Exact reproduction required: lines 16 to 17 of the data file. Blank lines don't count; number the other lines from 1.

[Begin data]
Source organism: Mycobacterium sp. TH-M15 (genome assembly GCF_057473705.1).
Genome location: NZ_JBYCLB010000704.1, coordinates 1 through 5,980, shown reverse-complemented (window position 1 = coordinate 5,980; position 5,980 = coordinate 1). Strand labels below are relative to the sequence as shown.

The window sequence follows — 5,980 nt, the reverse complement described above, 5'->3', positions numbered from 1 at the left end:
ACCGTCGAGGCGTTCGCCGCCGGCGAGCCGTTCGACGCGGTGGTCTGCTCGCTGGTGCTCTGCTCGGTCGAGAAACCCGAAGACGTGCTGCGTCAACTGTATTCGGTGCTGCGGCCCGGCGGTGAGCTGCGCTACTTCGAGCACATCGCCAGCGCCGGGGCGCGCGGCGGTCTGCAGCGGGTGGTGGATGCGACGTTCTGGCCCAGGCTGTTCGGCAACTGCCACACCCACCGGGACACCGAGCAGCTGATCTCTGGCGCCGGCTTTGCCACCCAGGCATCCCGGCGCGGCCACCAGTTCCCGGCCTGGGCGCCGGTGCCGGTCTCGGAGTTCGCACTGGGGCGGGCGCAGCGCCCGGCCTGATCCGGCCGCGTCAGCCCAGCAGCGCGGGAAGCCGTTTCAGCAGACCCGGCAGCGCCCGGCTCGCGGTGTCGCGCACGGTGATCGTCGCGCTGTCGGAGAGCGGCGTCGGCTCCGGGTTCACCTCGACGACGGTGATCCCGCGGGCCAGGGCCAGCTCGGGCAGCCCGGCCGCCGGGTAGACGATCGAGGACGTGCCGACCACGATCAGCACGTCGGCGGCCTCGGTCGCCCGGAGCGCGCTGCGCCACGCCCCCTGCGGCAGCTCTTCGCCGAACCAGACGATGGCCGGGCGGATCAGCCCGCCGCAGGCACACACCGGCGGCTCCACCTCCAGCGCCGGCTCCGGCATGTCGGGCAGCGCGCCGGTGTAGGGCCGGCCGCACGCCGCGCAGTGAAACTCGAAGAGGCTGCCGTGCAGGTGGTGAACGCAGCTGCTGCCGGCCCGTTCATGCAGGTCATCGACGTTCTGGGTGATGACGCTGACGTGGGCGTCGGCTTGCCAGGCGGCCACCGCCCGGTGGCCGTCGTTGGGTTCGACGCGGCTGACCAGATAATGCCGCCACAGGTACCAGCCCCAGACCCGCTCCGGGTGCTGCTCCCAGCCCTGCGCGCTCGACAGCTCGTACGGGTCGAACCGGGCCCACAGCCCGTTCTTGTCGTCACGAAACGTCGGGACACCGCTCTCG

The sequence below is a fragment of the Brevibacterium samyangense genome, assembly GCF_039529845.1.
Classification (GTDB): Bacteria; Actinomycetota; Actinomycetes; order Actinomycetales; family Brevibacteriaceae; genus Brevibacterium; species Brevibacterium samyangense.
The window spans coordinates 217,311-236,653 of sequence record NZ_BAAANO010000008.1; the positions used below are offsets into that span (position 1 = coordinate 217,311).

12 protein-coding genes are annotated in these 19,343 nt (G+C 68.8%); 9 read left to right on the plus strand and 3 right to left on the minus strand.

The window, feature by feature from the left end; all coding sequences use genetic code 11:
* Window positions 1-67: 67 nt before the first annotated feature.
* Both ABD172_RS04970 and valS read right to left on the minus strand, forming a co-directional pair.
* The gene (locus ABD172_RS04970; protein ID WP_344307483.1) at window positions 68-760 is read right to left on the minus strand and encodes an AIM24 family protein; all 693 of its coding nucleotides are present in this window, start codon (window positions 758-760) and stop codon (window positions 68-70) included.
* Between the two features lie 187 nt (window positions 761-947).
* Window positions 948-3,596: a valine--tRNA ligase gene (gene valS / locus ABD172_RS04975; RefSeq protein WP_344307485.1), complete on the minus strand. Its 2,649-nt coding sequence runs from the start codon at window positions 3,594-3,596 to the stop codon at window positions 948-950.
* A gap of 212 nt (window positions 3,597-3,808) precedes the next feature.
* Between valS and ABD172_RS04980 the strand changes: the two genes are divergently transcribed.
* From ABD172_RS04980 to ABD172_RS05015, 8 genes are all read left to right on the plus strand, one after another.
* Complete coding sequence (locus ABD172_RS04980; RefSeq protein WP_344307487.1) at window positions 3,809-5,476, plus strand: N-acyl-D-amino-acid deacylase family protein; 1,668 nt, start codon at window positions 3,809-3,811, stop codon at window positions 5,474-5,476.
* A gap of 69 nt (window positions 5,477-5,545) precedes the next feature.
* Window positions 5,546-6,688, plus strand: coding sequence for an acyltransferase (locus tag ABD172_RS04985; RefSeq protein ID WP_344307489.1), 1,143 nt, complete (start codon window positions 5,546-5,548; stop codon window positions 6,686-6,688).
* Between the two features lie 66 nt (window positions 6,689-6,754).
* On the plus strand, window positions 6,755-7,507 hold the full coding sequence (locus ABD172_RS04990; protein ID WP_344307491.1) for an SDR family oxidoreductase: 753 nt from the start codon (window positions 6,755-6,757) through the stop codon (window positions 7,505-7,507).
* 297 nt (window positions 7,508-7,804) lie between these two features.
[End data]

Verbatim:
* Between valS and ABD172_RS04980 the strand changes: the two genes are divergently transcribed.
* From ABD172_RS04980 to ABD172_RS05015, 8 genes are all read left to right on the plus strand, one after another.